Sailor Spotlight: John Petrillo
Many people know John Petrillo as the program director at Bay Head Yacht Club for many years. John's positive attitude and love of the sport breed enthusiasm and passion in anyone with whom he interacts. What's special about John is his desire to share sailing with anyone he can. He was a program director on the bay, he taught students during "Semester at Sea" programs, and he is currently involved with Rocking the Boat in the Bronx. John has had his hand in the development of so many sailors in our area. We need more people like John!
Name: John Petrillo
Age: Old enough!
School: Too many to list
Yacht Club: Currently unaffiliated
1. Johnny, tell me a little about your junior sailing history. Where did you grow up, what did you learn to sail in, and what was your experience like as a junior sailor on Barnegat Bay. I grew up sailing at Toms River Yacht Club’s junior sailing program back in the pre-Opti/420 days. I first learned to sail in Toms River prams, which were only sailed at yacht clubs on the Toms River, then moved on to a Blue Jay when I was 11 and then to a Laser Radial at 12. I remember we used to travel “up bay” to Bay Head or Mantoloking and sail against their juniors in Duck Boats, and then they’d come down another week in the summer and sail against us in our prams. Traveling “up bay” was a big deal for us back then! The regatta scene was nothing like today’s packed schedule, and the summer Interclub Series was really important back then, similar to Saturday BBYRA days for seniors. I made some great friends sailing at TRYC, and I had some amazing instructors as well.
2. Most people know and remember you as being the head instructor at the Bay Head YC. How long did you do that, and how was it working at Bay Head YC? I was the Program Director at Bay Head Yacht Club for eight summers, just long enough to see my first set of greenies grow up to graduate from the program. Bay Head is such a great club to work at, and I loved my time there. I had the privilege to work with so many talented instructors, one of whom is currently running the program. The club is very professional, and the parent coordinators both trusted me and my decisions but also provided a great amount of support and guidance at the same time. BHYC members also raise money to support all of its employees still in school with scholarships, which really helped me through my Master’s degree in education. Last year I taught a Level 1 Instructor course to some junior members there and it felt great to be back, I really miss being there each summer!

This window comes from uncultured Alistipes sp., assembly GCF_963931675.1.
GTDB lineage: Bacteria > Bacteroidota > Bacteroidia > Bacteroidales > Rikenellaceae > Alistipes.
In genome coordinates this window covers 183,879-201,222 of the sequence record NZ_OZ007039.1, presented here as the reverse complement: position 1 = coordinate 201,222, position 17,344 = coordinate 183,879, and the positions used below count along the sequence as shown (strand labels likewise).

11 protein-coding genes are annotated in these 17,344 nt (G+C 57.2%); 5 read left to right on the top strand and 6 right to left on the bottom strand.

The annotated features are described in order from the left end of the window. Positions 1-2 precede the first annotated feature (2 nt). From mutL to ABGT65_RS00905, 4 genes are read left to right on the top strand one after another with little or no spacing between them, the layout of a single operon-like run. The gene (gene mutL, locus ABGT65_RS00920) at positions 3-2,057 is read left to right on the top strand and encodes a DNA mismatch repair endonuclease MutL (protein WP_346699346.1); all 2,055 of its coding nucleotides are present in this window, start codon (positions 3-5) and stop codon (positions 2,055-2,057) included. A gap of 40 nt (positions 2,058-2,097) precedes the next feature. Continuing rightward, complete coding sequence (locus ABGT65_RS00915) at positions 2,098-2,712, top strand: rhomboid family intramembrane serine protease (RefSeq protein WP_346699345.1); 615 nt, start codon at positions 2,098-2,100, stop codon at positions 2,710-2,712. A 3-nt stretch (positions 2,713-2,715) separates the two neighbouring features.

3. Now you are at Rocking the Boat, right? Can you give me an overview of the programs you run? Correct—I helped to start the sailing program almost four years ago. Rocking the Boat is a youth-development non-profit in the South Bronx, NY, one of the most under-served communities in the country. Our programs use the mediums of boat building, environmental science, and now sailing to empower local youth and help them set and achieve ambitious goals. In designing the sailing program, we really wanted to build a grassroots sailing scene that the neighborhood could identify with. I work with high school aged kids during the school year teaching them to sail right in their own backyard, while also teaching them to teach sailing. In the summer, they will then teach younger kids from the neighborhood in our summer sailing programs.
4. You also ran semester-at-sea programs for high school and college students during the school year. That sounds really interesting; what was that like!? It was a dream job for me! I was at sea for much of a decade teaching history, literature, and policy aboard traditionally rigged sailing school vessels. I loved teaching about what we were directly seeing and experiencing, something that is hard to do inside traditional classrooms. Sailing to so many different ports along the Eastern seaboard and throughout the Caribbean and Central America was always exciting, and learning about and sharing with our students the diverse cultures, histories, and environments we found there was the best way to be a schoolteacher! Our students were full participants in operating the ship, and would learn to stand watch and navigate the ship (among many other things) on top of a full course-load of schoolwork.
5) You are clearly passionate about teaching sailing and boat-making, and I know that everybody loves being around you and feeding off of your energy. What draws you to these jobs and projects? Why do you do what you do? I think it’s all based on my own experiences growing up in the sport. I loved sailing as a kid, and I learned so much about myself and the world around me through it, so it made sense to try and help others do the same. My first job was teaching sailing at Island Heights YC, and I remember how affirming it felt to literally see my kids learning and developing over the course of the summer, and know that I played a small part in that growth. As a program director on the bay, I felt that same pride in seeing my coaches develop as teachers and young adults. And at Rocking the Boat, sharing the sport and all it has to offer with young people who otherwise would not have access to it is so gratifying and gives me so much joy.